Ok, so the picture on the left here has nothing to do with the topic of today's blog post. I just HAD to include it. Patti and I are a bit sad that my shoes wore out a month before race day, as it meant our feet wouldn't match at our upcoming race, the Victoria Half Marathon on Oct 9th. In response, Patti bought me a pair of socks to match hers, so we can wear them on race day and have matching feet afterall (well, ankles anyway). Very pleased to see toe socks made by Injinji specifically for runners, and made to be so darn adorable too. Without the friction of toes rubbing together sweatily, my toes are very happy and blister-free after today's 20km run.
So that brings me to the topic of today's blog. We ran 20km today, in 2:09, and it felt amazing. I ain't going to lie, I'm tired. And I'm applying the acronym RICE (rest, ice, compression, elevation) to my tired legs. But mentally, I feel like a million bucks. I feel like adding 1.1km, and pushing ourselves a bit to complete the half marathon in roughly 2 hours is totally do-able, with the adrenaline and excitement of the event, and of course, our very intentional approach to training.
Today was the longest of our Sunday long training runs. We still have a longer speed session to go, but otherwise, the runs are easier and shorter from now until race day. The 2-week taper has begun, to allow us to rest and recover from the stresses of training and be ready for the race. Tapering for 2 weeks is the idea, because apparently the benefits of something you do in training can only be noticeable 2 weeks later. This means that anything we do between now and the race won't necessarily impact performance positively. If we go too hard, we could just burn ourselves out or have tired legs on race day. We keep running to keep moving (and sane?), but short distances.
Mixed feelings about the taper... I mean, I'm relieved. I believe in the science behind it and know I'm ready for the race. But I also know how antsy I get on rest days. And now there are more of them to come in the coming days. I also know how bored and flippant I can be when running anything less than 10km. And I always want to run fast on days I'm supposed to run easy and have to force myself to be sensible. And then there are the few days where I've had to firmly tell myself to ignore the training plan and take an extra rest day because my body was seriously asking for it. As someone who craves running daily, on a day I am really not feeling it, I need to take it as a sign and not dismiss it as laziness or something I ought to feel guilty about or dwell on for hours or days. So I know me: even though I can be logical about my training and understand what my body needs, I am also competitive with myself which can at times be my tragic flaw; I can easily be swayed to think negatively about what I'm NOT doing.
Yesterday I found a great blog post by author, Mark Matthews, that describes this so well in his post "Taper Gremlins In Your Brain". The voices in your mind are negative gremlins feeding you garbage you don't need to hear (and feeding you after midnight?). Here's an excerpt from his writing as he describes his struggle with a 3-week taper prior to a marathon (but I highly recommend you read his entire blog - so witty!):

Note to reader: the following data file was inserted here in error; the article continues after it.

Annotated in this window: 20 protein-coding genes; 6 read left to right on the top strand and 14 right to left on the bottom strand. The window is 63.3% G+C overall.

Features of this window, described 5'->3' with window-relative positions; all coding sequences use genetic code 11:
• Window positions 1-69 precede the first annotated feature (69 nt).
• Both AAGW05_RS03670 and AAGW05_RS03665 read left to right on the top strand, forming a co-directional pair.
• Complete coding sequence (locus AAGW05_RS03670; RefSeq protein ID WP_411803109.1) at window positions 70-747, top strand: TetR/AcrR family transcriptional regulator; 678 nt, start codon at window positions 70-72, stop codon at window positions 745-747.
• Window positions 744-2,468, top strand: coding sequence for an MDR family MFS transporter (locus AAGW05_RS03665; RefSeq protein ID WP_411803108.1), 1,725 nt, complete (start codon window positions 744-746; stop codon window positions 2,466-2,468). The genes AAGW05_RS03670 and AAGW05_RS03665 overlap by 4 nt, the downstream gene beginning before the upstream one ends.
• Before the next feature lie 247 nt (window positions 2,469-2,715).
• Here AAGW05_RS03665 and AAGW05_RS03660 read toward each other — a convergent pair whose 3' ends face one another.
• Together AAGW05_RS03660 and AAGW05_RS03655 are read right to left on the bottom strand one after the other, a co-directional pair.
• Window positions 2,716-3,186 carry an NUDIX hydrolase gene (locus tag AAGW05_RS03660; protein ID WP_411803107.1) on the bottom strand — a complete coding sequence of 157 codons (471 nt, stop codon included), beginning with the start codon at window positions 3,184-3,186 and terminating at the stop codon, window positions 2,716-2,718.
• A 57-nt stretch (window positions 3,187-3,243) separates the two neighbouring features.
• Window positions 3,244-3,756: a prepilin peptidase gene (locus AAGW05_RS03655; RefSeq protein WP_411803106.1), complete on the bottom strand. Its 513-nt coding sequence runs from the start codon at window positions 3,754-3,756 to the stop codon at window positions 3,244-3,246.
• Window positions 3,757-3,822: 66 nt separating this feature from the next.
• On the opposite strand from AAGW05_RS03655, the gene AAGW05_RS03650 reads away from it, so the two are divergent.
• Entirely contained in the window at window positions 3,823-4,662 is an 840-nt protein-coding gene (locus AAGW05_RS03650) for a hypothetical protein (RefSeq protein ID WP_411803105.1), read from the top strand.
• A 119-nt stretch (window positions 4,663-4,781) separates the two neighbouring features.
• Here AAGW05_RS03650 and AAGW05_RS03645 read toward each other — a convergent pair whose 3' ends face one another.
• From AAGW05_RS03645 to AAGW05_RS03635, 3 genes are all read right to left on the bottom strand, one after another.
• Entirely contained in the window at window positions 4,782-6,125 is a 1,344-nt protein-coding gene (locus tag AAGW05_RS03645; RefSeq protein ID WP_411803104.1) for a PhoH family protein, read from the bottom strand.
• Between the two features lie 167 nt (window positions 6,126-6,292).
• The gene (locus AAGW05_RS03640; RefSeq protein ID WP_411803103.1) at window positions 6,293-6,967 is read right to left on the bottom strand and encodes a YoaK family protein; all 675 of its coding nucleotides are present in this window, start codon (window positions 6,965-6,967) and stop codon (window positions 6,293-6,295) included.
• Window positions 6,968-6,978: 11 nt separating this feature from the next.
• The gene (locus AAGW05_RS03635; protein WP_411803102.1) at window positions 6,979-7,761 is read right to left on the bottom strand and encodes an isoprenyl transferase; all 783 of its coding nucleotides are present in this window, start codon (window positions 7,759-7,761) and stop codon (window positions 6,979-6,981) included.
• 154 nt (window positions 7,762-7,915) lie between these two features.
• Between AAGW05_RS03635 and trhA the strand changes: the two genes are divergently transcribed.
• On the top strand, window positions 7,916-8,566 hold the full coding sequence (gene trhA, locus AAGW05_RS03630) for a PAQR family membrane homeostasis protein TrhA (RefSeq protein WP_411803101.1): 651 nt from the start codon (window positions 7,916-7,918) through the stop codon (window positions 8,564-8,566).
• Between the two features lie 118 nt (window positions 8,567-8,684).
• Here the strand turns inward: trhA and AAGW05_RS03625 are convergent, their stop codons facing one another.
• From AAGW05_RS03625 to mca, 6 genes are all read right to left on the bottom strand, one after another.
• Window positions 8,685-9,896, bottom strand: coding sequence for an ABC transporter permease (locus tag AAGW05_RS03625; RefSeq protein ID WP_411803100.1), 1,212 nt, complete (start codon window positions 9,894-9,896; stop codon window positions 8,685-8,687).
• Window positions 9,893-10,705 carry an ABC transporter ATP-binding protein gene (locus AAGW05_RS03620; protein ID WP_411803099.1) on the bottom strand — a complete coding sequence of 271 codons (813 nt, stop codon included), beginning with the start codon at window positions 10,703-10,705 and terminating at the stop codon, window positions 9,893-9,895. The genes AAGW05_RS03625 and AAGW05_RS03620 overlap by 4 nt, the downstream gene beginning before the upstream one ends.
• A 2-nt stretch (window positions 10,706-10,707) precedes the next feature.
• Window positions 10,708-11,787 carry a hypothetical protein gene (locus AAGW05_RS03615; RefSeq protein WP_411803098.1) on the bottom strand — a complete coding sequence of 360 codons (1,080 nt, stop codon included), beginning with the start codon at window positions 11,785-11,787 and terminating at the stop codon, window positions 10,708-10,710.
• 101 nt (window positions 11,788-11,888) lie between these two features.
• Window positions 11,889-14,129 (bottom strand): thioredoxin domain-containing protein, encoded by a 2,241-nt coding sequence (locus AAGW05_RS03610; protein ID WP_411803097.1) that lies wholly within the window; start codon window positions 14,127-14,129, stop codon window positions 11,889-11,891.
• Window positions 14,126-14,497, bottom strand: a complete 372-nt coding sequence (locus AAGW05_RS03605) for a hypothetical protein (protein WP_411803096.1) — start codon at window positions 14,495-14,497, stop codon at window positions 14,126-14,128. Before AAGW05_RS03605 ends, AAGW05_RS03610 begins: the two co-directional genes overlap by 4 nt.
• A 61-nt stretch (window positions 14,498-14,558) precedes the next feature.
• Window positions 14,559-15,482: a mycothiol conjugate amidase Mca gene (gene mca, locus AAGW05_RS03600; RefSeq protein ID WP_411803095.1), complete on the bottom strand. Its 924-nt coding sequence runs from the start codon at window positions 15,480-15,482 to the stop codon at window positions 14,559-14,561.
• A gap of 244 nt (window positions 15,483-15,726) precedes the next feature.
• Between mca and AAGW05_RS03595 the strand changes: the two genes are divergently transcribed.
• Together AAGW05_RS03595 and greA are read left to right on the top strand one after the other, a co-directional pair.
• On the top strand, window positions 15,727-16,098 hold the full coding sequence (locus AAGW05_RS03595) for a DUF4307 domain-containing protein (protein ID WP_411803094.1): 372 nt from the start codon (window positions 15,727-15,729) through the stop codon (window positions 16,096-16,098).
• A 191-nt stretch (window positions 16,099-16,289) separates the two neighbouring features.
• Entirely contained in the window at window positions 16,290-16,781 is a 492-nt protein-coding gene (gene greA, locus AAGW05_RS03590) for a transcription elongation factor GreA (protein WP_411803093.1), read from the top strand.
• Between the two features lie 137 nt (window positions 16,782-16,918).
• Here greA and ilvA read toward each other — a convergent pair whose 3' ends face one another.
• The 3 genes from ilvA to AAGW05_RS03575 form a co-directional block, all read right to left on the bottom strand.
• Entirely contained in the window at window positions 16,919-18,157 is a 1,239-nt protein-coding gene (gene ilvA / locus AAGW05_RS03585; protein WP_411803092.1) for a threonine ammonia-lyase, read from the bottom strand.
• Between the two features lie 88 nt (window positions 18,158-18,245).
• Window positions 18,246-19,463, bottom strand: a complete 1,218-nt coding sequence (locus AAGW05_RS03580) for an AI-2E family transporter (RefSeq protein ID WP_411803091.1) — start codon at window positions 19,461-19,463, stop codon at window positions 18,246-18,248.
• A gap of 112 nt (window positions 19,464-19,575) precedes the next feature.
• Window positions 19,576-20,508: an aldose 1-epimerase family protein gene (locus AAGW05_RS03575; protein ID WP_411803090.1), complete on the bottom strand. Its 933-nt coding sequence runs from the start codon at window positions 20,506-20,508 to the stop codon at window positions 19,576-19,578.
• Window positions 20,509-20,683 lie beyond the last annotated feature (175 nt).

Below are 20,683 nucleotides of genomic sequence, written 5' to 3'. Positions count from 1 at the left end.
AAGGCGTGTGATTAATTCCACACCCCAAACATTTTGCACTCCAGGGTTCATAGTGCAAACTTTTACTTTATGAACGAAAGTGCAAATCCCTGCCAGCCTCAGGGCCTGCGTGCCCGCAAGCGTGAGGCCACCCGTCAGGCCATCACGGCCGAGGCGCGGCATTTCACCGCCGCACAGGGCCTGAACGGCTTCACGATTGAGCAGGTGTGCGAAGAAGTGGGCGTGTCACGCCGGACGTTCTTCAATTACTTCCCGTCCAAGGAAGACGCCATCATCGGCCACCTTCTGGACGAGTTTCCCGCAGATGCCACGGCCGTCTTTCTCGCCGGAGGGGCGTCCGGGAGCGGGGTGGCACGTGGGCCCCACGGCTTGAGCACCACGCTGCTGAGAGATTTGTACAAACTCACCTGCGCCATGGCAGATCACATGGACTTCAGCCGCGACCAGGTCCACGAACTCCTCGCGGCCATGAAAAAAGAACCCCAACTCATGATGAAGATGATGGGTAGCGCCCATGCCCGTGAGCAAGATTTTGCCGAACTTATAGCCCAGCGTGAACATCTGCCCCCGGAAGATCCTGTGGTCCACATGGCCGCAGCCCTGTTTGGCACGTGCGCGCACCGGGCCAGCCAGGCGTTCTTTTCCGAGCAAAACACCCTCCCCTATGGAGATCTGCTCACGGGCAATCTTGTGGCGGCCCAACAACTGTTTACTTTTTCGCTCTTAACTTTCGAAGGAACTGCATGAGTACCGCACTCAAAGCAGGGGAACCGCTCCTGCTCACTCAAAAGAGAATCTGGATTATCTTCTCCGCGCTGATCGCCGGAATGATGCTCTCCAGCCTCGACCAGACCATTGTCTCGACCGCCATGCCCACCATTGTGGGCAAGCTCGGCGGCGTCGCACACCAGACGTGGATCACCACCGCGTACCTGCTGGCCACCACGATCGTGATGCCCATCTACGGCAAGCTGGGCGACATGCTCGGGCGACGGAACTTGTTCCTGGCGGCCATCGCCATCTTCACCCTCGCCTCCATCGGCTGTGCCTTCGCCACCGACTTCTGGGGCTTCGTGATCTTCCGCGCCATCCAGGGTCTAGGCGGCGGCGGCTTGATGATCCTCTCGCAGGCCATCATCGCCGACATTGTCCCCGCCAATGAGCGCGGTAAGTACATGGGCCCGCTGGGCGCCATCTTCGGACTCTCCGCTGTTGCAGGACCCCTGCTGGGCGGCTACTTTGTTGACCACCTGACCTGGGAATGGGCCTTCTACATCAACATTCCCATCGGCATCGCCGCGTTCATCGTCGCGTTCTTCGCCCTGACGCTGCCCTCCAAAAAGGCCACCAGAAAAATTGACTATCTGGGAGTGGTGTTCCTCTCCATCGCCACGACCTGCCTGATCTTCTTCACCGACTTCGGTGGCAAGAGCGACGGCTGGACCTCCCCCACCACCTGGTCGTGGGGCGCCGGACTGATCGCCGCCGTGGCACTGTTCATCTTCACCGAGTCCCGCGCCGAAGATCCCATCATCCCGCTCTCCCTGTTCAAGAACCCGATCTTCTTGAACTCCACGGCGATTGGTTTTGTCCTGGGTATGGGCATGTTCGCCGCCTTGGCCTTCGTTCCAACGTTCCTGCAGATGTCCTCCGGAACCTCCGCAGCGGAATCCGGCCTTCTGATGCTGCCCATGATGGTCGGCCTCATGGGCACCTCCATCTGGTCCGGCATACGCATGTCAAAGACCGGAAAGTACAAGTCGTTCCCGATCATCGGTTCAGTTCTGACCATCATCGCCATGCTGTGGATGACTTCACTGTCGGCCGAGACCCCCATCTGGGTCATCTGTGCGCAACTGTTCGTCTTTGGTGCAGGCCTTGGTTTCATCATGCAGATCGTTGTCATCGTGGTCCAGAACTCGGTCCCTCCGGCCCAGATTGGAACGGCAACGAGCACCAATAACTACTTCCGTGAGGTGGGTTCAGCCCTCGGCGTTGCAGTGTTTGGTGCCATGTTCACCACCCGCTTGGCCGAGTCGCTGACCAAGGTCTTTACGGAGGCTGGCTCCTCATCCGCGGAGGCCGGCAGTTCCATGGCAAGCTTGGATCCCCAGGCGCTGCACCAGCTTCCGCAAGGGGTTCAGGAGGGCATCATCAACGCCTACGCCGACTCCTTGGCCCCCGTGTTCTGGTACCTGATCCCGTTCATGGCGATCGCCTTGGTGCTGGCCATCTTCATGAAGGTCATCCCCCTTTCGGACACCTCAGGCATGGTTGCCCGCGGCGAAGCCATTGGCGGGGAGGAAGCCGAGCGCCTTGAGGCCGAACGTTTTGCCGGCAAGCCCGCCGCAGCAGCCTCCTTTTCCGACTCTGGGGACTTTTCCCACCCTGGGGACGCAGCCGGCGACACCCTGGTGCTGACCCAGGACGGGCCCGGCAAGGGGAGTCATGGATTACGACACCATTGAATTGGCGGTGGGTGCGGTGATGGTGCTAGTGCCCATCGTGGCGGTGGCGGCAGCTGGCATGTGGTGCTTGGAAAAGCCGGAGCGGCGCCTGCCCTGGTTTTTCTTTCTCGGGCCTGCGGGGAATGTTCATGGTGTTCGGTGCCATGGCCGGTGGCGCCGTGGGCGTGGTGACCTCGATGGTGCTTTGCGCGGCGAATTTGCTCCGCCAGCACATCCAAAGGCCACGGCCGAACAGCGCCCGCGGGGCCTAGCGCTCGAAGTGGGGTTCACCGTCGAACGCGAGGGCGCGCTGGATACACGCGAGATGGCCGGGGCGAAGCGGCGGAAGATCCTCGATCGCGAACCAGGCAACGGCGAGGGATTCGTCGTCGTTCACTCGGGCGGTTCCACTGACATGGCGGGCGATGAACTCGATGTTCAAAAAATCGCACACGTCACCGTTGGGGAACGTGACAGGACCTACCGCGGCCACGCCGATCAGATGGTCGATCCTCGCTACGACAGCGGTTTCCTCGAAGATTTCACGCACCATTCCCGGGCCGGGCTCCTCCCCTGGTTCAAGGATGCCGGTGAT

"The problem is, you have been driving yourself so furiously for weeks, pushing yourself and fighting against any urge to slow, and now the goal is to push back against that drive, to resist the urge to go fast and long, and to instead rest and heal. And the irony is, now that you have the reality of the upcoming race to worry about, you don’t have the relief of the same intensity of running. The worries mount, and your drug to cope is fading. Running is the ultimate high and rearranges all your brain cells and spiritual angst and emotional maladies and brings you back to a place of increase serenity, tranquility, and makes you feel like a kick-arse mudda fudder. When you don’t have this, it will be a slight detox, and symptoms will appear. Grogginess, crankiness, and the demons and gremlins of doubt will creep in. You haven’t ran enough, you need to do more. You really think you can do this? You didn’t train enough. Better go take a run to see how fit you really are.
"Your taper brain will fu*ck with you (sorry, any other word besides the F-word would be an understatement) and make you doubt your abilities. It will find any small ache and pain in your body and blow it up into something huge and threatening. The tiny ache on your knee, the hip that seems a bit crushed with your strides, or the calf that seems to pinch with every stride will feel so much more intense and be blown out of proportion.
"Beware of the mental drama and the chatter of ‘self-talk’ in your brain that threatens all you worked for. It might go something like this:
"I’ve recovered pretty quick, maybe I don’t need to taper as much as I thought.
"Come on, three weeks of tapering? Way too much. You have a friggin marathon to do, its dangerous for you to go out there and not train more. You want to embarrass yourself? DNF? WTF? . You used to run right up until two weeks before the event, and now you’re getting lazy. You’ll lose so much fitness,
"Talk back, tell it no. No! Don’t trust your gut in this one. Your gut and your body and your legs want to run. Trust your head. You might feel fresh and feel you are not exhausted now, but ‘you will be, you will be.’ "
So that's what I'm going to have to do - trust my brain and NOT the gremlins that reside within.